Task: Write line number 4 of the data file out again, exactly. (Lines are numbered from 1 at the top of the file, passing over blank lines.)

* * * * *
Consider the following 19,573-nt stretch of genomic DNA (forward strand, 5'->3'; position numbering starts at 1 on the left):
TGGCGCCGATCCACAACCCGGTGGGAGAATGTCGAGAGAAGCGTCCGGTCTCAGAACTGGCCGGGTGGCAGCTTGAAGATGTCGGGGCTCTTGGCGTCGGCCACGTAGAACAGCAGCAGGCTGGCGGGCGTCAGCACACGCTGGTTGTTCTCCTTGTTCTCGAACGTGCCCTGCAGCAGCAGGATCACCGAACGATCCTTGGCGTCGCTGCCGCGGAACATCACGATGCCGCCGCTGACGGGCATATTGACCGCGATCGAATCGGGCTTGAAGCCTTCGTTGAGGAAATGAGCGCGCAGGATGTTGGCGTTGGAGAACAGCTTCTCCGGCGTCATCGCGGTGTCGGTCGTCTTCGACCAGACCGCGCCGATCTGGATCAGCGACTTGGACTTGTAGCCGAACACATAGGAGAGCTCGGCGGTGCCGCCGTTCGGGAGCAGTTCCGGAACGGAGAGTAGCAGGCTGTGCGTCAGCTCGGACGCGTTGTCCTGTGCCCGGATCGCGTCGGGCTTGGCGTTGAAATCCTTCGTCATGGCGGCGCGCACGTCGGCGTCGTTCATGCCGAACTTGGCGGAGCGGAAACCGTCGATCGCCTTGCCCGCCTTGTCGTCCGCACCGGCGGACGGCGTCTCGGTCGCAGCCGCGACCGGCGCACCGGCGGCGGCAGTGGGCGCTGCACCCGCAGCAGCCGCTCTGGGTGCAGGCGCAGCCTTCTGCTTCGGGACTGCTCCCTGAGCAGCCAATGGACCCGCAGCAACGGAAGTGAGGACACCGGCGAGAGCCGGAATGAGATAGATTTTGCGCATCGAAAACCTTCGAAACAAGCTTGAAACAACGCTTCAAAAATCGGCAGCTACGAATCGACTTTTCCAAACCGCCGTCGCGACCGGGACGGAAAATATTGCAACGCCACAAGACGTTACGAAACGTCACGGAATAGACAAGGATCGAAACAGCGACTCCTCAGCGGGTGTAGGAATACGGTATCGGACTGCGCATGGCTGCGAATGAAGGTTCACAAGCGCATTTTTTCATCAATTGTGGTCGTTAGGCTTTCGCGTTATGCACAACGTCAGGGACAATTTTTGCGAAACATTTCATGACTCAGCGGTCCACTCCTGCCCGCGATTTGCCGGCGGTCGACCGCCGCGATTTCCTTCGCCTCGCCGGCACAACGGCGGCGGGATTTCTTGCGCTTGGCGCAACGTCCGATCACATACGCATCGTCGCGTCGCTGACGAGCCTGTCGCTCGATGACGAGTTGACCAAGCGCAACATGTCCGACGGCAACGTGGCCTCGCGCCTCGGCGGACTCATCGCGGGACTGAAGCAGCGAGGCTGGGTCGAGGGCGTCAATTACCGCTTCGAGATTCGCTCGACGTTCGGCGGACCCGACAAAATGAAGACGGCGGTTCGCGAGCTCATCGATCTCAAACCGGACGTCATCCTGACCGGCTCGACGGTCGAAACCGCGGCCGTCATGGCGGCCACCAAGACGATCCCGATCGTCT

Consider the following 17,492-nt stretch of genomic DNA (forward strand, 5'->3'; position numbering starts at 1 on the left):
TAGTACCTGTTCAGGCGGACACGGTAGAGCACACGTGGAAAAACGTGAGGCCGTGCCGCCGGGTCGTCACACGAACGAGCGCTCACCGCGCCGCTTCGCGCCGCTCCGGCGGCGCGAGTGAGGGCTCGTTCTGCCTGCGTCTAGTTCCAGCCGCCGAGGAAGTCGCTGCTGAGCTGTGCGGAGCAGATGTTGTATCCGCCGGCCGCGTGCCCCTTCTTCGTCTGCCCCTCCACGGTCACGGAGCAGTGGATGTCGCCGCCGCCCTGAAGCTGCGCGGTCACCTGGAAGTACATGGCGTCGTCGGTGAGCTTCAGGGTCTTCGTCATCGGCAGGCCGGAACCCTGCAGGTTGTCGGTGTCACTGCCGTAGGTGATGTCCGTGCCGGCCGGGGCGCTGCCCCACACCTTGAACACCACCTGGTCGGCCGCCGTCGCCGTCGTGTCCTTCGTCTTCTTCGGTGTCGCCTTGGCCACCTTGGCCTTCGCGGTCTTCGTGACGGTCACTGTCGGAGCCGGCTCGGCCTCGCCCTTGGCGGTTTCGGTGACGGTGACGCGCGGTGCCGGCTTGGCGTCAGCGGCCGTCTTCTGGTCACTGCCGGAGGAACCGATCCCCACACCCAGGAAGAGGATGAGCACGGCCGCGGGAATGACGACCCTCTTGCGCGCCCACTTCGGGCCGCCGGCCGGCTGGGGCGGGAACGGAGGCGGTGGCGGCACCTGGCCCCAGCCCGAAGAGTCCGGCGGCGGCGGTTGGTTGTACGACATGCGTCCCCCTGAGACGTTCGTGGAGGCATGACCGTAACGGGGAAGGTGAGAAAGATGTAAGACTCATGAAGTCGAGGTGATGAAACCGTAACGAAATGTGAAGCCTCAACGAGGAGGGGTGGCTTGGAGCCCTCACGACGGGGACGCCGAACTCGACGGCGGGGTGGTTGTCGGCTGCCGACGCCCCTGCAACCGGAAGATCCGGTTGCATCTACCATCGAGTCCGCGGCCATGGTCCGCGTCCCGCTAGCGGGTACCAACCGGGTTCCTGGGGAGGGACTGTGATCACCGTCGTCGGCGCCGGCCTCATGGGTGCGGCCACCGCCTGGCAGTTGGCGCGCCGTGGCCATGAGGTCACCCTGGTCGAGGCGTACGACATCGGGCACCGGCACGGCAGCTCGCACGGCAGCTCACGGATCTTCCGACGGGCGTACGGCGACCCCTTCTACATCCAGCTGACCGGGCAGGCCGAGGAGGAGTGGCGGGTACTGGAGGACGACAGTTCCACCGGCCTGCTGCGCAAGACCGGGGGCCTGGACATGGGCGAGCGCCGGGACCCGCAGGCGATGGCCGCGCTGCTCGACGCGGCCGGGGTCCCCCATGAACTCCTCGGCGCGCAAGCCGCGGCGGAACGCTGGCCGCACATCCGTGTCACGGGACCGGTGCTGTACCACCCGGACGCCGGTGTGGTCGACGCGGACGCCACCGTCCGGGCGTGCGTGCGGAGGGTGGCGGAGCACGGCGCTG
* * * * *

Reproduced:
TAGTACCTGTTCAGGCGGACACGGTAGAGCACACGTGGAAAAACGTGAGGCCGTGCCGCCGGGTCGTCACACGAACGAGCGCTCACCGCGCCGCTTCGCGCCGCTCCGGCGGCGCGAGTGAGGGCTCGTTCTGCCTGCGTCTAGTTCCAGCCGCCGAGGAAGTCGCTGCTGAGCTGTGCGGAGCAGATGTTGTATCCGCCGGCCGCGTGCCCCTTCTTCGTCTGCCCCTCCACGGTCACGGAGCAGTGGATGTCGCCGCCGCCCTGAAGCTGCGCGGTCACCTGGAAGTACATGGCGTCGTCGGTGAGCTTCAGGGTCTTCGTCATCGGCAGGCCGGAACCCTGCAGGTTGTCGGTGTCACTGCCGTAGGTGATGTCCGTGCCGGCCGGGGCGCTGCCCCACACCTTGAACACCACCTGGTCGGCCGCCGTCGCCGTCGTGTCCTTCGTCTTCTTCGGTGTCGCCTTGGCCACCTTGGCCTTCGCGGTCTTCGTGACGGTCACTGTCGGAGCCGGCTCGGCCTCGCCCTTGGCGGTTTCGGTGACGGTGACGCGCGGTGCCGGCTTGGCGTCAGCGGCCGTCTTCTGGTCACTGCCGGAGGAACCGATCCCCACACCCAGGAAGAGGATGAGCACGGCCGCGGGAATGACGACCCTCTTGCGCGCCCACTTCGGGCCGCCGGCCGGCTGGGGCGGGAACGGAGGCGGTGGCGGCACCTGGCCCCAGCCCGAAGAGTCCGGCGGCGGCGGTTGGTTGTACGACATGCGTCCCCCTGAGACGTTCGTGGAGGCATGACCGTAACGGGGAAGGTGAGAAAGATGTAAGACTCATGAAGTCGAGGTGATGAAACCGTAACGAAATGTGAAGCCTCAACGAGGAGGGGTGGCTTGGAGCCCTCACGACGGGGACGCCGAACTCGACGGCGGGGTGGTTGTCGGCTGCCGACGCCCCTGCAACCGGAAGATCCGGTTGCATCTACCATCGAGTCCGCGGCCATGGTCCGCGTCCCGCTAGCGGGTACCAACCGGGTTCCTGGGGAGGGACTGTGATCACCGTCGTCGGCGCCGGCCTCATGGGTGCGGCCACCGCCTGGCAGTTGGCGCGCCGTGGCCATGAGGTCACCCTGGTCGAGGCGTACGACATCGGGCACCGGCACGGCAGCTCGCACGGCAGCTCACGGATCTTCCGACGGGCGTACGGCGACCCCTTCTACATCCAGCTGACCGGGCAGGCCGAGGAGGAGTGGCGGGTACTGGAGGACGACAGTTCCACCGGCCTGCTGCGCAAGACCGGGGGCCTGGACATGGGCGAGCGCCGGGACCCGCAGGCGATGGCCGCGCTGCTCGACGCGGCCGGGGTCCCCCATGAACTCCTCGGCGCGCAAGCCGCGGCGGAACGCTGGCCGCACATCCGTGTCACGGGACCGGTGCTGTACCACCCGGACGCCGGTGTGGTCGACGCGGACGCCACCGTCCGGGCGTGCGTGCGGAGGGTGGCGGAGCACGGCGCTG